Two Samoan artists have collaborated on a project which required Avondale community members to volunteer their bodies as part of a live tattoo art exhibition.
Graphic artist Vaimaila Urale used computer keyboard symbols to create polynesian inspired artworks, which were then tattooed onto eight participants by tattoo artist Chris Amosa as part of the Whau Arts Festival in Auckland.
When creating the designs Vaimaila Urale restricted herself to using just the v, or greater than (>) and less than symbols, (<) and the forward (/) and backslash (\) symbols on the keyboard.
She says the project reflects her Samoan heritage, but also the fact that she's grown up in a very Western, contemporary and digital society.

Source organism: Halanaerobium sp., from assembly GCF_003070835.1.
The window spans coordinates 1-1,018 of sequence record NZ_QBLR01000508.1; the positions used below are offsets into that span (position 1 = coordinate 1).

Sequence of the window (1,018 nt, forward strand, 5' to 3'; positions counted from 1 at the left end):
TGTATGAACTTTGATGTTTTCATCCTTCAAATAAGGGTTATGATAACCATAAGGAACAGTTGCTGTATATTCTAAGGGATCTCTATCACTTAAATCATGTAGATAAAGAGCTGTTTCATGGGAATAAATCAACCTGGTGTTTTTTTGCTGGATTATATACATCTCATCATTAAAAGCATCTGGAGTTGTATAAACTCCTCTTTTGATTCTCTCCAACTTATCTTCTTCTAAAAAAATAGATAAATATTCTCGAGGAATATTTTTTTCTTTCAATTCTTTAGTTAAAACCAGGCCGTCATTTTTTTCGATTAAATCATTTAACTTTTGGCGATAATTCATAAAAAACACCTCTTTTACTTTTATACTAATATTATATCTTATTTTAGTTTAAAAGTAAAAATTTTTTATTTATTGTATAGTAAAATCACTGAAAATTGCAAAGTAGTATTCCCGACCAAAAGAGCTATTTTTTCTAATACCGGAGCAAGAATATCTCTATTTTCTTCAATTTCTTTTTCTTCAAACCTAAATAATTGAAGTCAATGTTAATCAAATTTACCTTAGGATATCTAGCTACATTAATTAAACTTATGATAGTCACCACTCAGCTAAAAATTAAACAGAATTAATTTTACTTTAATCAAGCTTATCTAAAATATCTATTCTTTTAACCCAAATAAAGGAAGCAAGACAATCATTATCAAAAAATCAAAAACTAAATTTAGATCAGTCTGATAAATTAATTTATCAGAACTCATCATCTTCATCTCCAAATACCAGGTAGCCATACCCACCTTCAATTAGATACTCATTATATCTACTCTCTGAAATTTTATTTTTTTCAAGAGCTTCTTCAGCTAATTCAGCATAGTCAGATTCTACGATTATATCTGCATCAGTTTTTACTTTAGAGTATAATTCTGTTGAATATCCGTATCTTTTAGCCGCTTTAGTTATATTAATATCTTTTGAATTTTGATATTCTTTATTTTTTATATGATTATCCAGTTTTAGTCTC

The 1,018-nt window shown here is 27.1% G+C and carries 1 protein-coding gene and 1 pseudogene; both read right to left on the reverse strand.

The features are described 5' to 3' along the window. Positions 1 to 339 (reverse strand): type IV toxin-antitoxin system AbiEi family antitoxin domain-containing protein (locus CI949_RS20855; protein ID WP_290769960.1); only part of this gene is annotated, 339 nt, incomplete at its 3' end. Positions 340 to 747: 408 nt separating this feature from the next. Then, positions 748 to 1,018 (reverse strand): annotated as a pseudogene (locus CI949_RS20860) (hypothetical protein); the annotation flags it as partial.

"In Samoan, the 'v' symbol is called 'fa'avae tuli', it's based on a bird footprint of the tuli bird, so the footprint that it leaves in the sand. The forward and backslash lines in Samoan the name for it is, 'tusi lili'i', which are basically just translates to small lines.